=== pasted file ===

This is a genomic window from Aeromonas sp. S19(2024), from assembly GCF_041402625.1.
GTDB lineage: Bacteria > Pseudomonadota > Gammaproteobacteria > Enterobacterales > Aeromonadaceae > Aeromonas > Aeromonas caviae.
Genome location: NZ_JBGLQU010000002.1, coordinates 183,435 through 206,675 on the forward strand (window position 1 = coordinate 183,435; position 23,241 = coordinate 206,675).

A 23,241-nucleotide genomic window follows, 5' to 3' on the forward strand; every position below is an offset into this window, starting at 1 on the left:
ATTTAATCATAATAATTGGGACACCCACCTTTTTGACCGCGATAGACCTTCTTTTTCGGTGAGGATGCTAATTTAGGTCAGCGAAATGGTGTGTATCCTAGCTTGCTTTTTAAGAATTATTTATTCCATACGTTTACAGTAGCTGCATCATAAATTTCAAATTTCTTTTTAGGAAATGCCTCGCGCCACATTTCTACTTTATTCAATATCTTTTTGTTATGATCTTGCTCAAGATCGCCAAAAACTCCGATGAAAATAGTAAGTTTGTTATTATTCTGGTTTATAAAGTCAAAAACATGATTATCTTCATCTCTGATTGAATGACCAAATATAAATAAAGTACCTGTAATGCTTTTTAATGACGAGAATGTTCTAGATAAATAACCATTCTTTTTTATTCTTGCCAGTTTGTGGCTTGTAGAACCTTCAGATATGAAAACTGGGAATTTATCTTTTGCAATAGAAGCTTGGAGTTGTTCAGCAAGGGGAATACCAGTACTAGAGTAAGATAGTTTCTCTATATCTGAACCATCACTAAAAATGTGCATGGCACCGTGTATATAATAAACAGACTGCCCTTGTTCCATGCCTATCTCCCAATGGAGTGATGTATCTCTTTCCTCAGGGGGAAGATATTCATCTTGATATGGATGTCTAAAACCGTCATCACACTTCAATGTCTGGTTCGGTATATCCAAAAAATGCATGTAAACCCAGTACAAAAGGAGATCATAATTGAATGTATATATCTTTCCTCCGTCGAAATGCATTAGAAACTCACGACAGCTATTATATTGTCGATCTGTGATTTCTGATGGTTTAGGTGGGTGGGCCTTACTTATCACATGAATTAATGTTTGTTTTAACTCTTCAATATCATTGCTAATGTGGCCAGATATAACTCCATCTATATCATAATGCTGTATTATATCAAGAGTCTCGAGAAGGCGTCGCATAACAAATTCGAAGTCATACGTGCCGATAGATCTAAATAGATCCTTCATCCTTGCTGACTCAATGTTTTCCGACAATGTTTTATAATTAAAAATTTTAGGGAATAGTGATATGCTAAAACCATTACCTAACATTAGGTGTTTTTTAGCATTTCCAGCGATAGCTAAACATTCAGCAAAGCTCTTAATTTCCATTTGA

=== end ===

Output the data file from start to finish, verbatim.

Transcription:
This is a genomic window from Aeromonas sp. S19(2024), from assembly GCF_041402625.1.
GTDB lineage: Bacteria > Pseudomonadota > Gammaproteobacteria > Enterobacterales > Aeromonadaceae > Aeromonas > Aeromonas caviae.
Genome location: NZ_JBGLQU010000002.1, coordinates 183,435 through 206,675 on the forward strand (window position 1 = coordinate 183,435; position 23,241 = coordinate 206,675).

A 23,241-nucleotide genomic window follows, 5' to 3' on the forward strand; every position below is an offset into this window, starting at 1 on the left:
ATTTAATCATAATAATTGGGACACCCACCTTTTTGACCGCGATAGACCTTCTTTTTCGGTGAGGATGCTAATTTAGGTCAGCGAAATGGTGTGTATCCTAGCTTGCTTTTTAAGAATTATTTATTCCATACGTTTACAGTAGCTGCATCATAAATTTCAAATTTCTTTTTAGGAAATGCCTCGCGCCACATTTCTACTTTATTCAATATCTTTTTGTTATGATCTTGCTCAAGATCGCCAAAAACTCCGATGAAAATAGTAAGTTTGTTATTATTCTGGTTTATAAAGTCAAAAACATGATTATCTTCATCTCTGATTGAATGACCAAATATAAATAAAGTACCTGTAATGCTTTTTAATGACGAGAATGTTCTAGATAAATAACCATTCTTTTTTATTCTTGCCAGTTTGTGGCTTGTAGAACCTTCAGATATGAAAACTGGGAATTTATCTTTTGCAATAGAAGCTTGGAGTTGTTCAGCAAGGGGAATACCAGTACTAGAGTAAGATAGTTTCTCTATATCTGAACCATCACTAAAAATGTGCATGGCACCGTGTATATAATAAACAGACTGCCCTTGTTCCATGCCTATCTCCCAATGGAGTGATGTATCTCTTTCCTCAGGGGGAAGATATTCATCTTGATATGGATGTCTAAAACCGTCATCACACTTCAATGTCTGGTTCGGTATATCCAAAAAATGCATGTAAACCCAGTACAAAAGGAGATCATAATTGAATGTATATATCTTTCCTCCGTCGAAATGCATTAGAAACTCACGACAGCTATTATATTGTCGATCTGTGATTTCTGATGGTTTAGGTGGGTGGGCCTTACTTATCACATGAATTAATGTTTGTTTTAACTCTTCAATATCATTGCTAATGTGGCCAGATATAACTCCATCTATATCATAATGCTGTATTATATCAAGAGTCTCGAGAAGGCGTCGCATAACAAATTCGAAGTCATACGTGCCGATAGATCTAAATAGATCCTTCATCCTTGCTGACTCAATGTTTTCCGACAATGTTTTATAATTAAAAATTTTAGGGAATAGTGATATGCTAAAACCATTACCTAACATTAGGTGTTTTTTAGCATTTCCAGCGATAGCTAAACATTCAGCAAAGCTCTTAATTTCCATTTGA